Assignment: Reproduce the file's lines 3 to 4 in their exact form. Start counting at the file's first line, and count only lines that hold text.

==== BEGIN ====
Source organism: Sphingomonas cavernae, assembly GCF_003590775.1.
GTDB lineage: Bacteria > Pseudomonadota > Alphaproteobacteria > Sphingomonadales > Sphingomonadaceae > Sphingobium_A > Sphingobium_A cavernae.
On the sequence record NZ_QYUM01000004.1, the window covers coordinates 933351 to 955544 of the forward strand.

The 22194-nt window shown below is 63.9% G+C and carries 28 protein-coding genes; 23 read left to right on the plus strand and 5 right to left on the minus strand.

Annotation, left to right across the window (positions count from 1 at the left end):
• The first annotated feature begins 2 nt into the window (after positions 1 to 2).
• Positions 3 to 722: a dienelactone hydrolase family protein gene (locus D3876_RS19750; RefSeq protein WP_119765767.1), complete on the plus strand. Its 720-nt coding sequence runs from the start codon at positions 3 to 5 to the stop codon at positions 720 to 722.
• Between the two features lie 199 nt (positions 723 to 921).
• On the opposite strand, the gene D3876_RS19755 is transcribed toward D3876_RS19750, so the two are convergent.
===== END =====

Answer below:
On the sequence record NZ_QYUM01000004.1, the window covers coordinates 933351 to 955544 of the forward strand.

The 22194-nt window shown below is 63.9% G+C and carries 28 protein-coding genes; 23 read left to right on the plus strand and 5 right to left on the minus strand.